Italian food is ubiquitous across the United States. Mall food courts have a requisite pizza place selling pepperoni-topped slices to hungry shoppers. Lasagna is a staple at the dinner table, and school cafeterias offer minestrone as the soup of the day. Bruschetta is on the appetizer menu at neighborhood bars, and coffee shops stock biscotti in the bakery case. At the grocery store, it’s easy to find prosciutto, gnocchi and dozens of flavors of gelato.
Back in the day, the best way to find great restaurants was to look for the parking lots with the most cars. It’s still a good idea to keep your eyes peeled on parking lots, but these days smart shoppers look for parked food trucks with the longest lines for a taste of the new and unusual.
Top chefs sometimes man the busiest food vending vehicles selling creative dishes at discounted prices. Make no mistake, those with grilled cheese, which can be replicated at home, are not serving your mother’s version.
For the lucky, such as Greek-American chef and cookbook author Michael Psilakis, Feta cheese has held a long celebrated place in the kitchen and in cuisine since childhood.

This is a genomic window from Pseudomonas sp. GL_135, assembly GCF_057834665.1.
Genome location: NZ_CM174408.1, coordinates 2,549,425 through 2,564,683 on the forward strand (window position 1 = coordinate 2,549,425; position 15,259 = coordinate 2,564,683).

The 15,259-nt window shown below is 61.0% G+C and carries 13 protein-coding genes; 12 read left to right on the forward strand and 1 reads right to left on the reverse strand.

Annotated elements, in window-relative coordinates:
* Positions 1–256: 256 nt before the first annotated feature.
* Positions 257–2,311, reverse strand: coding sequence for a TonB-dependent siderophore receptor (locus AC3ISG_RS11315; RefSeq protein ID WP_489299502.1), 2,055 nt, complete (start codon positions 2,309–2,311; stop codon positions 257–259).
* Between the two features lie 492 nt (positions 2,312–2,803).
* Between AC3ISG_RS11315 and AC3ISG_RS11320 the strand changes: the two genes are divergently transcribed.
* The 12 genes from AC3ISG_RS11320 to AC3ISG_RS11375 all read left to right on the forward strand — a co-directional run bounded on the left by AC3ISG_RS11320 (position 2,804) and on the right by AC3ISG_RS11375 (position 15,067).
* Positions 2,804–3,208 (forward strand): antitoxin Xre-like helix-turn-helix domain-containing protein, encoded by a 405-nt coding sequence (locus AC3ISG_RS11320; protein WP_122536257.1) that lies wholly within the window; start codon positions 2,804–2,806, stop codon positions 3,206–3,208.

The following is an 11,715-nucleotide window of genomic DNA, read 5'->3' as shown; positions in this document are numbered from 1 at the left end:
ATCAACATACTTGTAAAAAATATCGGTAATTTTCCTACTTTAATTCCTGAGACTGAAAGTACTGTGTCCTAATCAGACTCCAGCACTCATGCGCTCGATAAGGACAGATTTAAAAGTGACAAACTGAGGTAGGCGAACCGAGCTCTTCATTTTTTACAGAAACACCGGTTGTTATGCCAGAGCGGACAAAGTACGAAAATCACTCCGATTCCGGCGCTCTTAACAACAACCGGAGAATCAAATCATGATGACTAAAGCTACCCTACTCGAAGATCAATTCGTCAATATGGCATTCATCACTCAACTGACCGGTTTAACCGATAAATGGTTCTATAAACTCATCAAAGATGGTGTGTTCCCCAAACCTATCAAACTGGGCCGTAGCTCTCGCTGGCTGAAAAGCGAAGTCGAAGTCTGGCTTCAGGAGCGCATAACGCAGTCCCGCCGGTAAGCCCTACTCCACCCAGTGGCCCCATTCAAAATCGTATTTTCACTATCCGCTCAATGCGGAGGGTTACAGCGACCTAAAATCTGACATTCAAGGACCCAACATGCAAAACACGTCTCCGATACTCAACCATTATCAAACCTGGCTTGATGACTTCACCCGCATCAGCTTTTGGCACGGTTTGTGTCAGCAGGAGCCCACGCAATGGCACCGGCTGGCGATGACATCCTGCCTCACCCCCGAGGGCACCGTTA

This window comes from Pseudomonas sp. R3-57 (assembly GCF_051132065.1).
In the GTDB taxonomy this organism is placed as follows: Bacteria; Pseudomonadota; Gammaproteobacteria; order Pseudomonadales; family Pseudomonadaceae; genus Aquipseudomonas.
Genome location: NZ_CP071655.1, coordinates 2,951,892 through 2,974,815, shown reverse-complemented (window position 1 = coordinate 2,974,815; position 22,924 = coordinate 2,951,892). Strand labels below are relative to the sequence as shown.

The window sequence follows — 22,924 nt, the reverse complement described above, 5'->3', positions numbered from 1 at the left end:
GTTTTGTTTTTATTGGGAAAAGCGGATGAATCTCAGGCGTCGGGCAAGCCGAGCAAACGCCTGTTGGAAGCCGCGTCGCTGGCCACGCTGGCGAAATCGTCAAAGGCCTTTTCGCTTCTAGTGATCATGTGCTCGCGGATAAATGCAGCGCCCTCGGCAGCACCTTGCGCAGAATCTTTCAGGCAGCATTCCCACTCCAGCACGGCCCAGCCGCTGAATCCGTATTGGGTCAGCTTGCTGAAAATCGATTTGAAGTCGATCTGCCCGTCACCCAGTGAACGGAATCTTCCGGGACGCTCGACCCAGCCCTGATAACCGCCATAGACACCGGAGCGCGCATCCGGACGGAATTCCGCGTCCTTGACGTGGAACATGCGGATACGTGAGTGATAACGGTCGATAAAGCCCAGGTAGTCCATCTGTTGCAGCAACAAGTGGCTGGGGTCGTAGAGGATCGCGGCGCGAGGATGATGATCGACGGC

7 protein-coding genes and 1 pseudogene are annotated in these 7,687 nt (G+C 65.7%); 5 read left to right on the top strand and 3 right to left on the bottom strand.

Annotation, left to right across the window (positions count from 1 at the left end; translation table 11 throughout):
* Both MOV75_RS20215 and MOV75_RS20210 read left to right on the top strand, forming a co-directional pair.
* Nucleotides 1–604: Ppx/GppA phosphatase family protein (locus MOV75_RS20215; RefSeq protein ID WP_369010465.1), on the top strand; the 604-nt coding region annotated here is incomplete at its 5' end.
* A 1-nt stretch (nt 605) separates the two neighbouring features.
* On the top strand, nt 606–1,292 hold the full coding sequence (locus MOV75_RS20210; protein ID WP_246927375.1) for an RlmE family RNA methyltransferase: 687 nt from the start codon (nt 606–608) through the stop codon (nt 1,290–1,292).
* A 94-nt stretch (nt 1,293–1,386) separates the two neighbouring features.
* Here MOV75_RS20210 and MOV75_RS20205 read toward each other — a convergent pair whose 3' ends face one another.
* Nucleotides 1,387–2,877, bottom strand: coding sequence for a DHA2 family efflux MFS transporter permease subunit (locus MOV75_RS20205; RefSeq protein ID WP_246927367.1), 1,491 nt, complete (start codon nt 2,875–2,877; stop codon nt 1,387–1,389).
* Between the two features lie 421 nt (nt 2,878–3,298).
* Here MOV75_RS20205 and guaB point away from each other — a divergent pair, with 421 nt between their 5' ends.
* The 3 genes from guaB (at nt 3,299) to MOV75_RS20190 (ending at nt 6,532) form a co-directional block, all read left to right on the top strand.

“My memories of Feta growing up are very vivid,” he says. “It was always on the kitchen table, and I was always grabbing a little piece. As the seasons changed, there was something different next to it. In the summer, there was watermelon. The sweet watermelon of summer with the salty, briny, tangy flavor of Feta cheese — it was like a roller coaster of flavor in your mouth.”
So, your foodie friends are forming a monthly dinner club to share meals and newfound recipes. The fun couple brings the dessert. The couple paying off that La Cornue rotisserie gets the main dish. The guy with the wine frig chooses the wine. That means you bring the… oh, come on… salad.
It’s been said that Eve offered Adam the apple just so she could keep the pear for herself. I admit, it’s a bit apocryphal, but in my book, totally understandable. Of all the orchard fruits, pears are the most versatile in varieties and culinary prowess. Not to mention, also can be found in two separate species — European and Asian.
Crockery crowned with a blistered dome of cheese and bread arrives straight from the broiler. The best French onion soup is never ladled from a pot; it’s crafted into a layered experience. Excavating through the Gruyère, the first spoonful of still-too-hot onion slivers are unveiled. The steam’s herbal notes emerge, along with a hint of the wine that is sweetening the slurp-worthy bone broth.